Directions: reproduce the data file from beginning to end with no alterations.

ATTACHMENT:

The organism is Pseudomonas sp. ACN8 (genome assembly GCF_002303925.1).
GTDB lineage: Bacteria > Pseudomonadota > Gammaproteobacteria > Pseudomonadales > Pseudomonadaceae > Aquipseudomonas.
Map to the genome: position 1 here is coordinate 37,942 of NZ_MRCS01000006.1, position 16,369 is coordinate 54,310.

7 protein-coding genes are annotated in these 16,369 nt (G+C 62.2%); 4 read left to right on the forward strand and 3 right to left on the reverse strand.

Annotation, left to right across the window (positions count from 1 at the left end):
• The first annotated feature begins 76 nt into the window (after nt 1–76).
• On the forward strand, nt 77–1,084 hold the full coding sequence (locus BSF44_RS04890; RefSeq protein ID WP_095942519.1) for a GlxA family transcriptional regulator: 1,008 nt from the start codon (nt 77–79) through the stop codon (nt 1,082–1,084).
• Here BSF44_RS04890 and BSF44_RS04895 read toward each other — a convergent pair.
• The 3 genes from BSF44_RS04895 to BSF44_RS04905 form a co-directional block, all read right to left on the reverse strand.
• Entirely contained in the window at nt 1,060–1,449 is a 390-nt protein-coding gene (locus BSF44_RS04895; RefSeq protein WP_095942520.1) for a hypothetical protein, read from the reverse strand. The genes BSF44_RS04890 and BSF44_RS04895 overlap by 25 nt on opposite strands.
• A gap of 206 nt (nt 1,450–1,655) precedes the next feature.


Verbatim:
The organism is Pseudomonas sp. ACN8 (genome assembly GCF_002303925.1).
GTDB lineage: Bacteria > Pseudomonadota > Gammaproteobacteria > Pseudomonadales > Pseudomonadaceae > Aquipseudomonas.
Map to the genome: position 1 here is coordinate 37,942 of NZ_MRCS01000006.1, position 16,369 is coordinate 54,310.

7 protein-coding genes are annotated in these 16,369 nt (G+C 62.2%); 4 read left to right on the forward strand and 3 right to left on the reverse strand.

Annotation, left to right across the window (positions count from 1 at the left end):
• The first annotated feature begins 76 nt into the window (after nt 1–76).
• On the forward strand, nt 77–1,084 hold the full coding sequence (locus BSF44_RS04890; RefSeq protein ID WP_095942519.1) for a GlxA family transcriptional regulator: 1,008 nt from the start codon (nt 77–79) through the stop codon (nt 1,082–1,084).
• Here BSF44_RS04890 and BSF44_RS04895 read toward each other — a convergent pair.
• The 3 genes from BSF44_RS04895 to BSF44_RS04905 form a co-directional block, all read right to left on the reverse strand.
• Entirely contained in the window at nt 1,060–1,449 is a 390-nt protein-coding gene (locus BSF44_RS04895; RefSeq protein WP_095942520.1) for a hypothetical protein, read from the reverse strand. The genes BSF44_RS04890 and BSF44_RS04895 overlap by 25 nt on opposite strands.
• A gap of 206 nt (nt 1,450–1,655) precedes the next feature.